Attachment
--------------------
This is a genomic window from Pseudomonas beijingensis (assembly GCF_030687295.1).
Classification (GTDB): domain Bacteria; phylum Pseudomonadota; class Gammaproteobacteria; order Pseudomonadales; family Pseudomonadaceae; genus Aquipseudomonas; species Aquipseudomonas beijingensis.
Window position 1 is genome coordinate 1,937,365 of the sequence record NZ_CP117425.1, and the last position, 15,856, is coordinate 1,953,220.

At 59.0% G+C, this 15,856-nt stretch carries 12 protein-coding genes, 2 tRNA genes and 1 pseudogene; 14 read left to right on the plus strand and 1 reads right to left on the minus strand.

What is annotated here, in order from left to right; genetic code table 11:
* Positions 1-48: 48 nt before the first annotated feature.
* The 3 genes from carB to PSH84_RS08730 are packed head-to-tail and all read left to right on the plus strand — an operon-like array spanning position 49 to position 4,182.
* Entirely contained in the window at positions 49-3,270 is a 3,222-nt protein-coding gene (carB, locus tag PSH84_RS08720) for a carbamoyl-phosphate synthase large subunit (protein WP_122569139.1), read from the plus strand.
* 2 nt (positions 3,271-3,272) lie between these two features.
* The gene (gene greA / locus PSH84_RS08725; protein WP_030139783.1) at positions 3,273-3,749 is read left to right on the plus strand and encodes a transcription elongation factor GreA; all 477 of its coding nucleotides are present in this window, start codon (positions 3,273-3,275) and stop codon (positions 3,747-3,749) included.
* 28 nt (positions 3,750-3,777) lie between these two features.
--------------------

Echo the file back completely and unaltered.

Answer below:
This is a genomic window from Pseudomonas beijingensis (assembly GCF_030687295.1).
Classification (GTDB): domain Bacteria; phylum Pseudomonadota; class Gammaproteobacteria; order Pseudomonadales; family Pseudomonadaceae; genus Aquipseudomonas; species Aquipseudomonas beijingensis.
Window position 1 is genome coordinate 1,937,365 of the sequence record NZ_CP117425.1, and the last position, 15,856, is coordinate 1,953,220.

At 59.0% G+C, this 15,856-nt stretch carries 12 protein-coding genes, 2 tRNA genes and 1 pseudogene; 14 read left to right on the plus strand and 1 reads right to left on the minus strand.

What is annotated here, in order from left to right; genetic code table 11:
* Positions 1-48: 48 nt before the first annotated feature.
* The 3 genes from carB to PSH84_RS08730 are packed head-to-tail and all read left to right on the plus strand — an operon-like array spanning position 49 to position 4,182.
* Entirely contained in the window at positions 49-3,270 is a 3,222-nt protein-coding gene (carB, locus tag PSH84_RS08720) for a carbamoyl-phosphate synthase large subunit (protein WP_122569139.1), read from the plus strand.
* 2 nt (positions 3,271-3,272) lie between these two features.
* The gene (gene greA / locus PSH84_RS08725; protein WP_030139783.1) at positions 3,273-3,749 is read left to right on the plus strand and encodes a transcription elongation factor GreA; all 477 of its coding nucleotides are present in this window, start codon (positions 3,273-3,275) and stop codon (positions 3,747-3,749) included.
* 28 nt (positions 3,750-3,777) lie between these two features.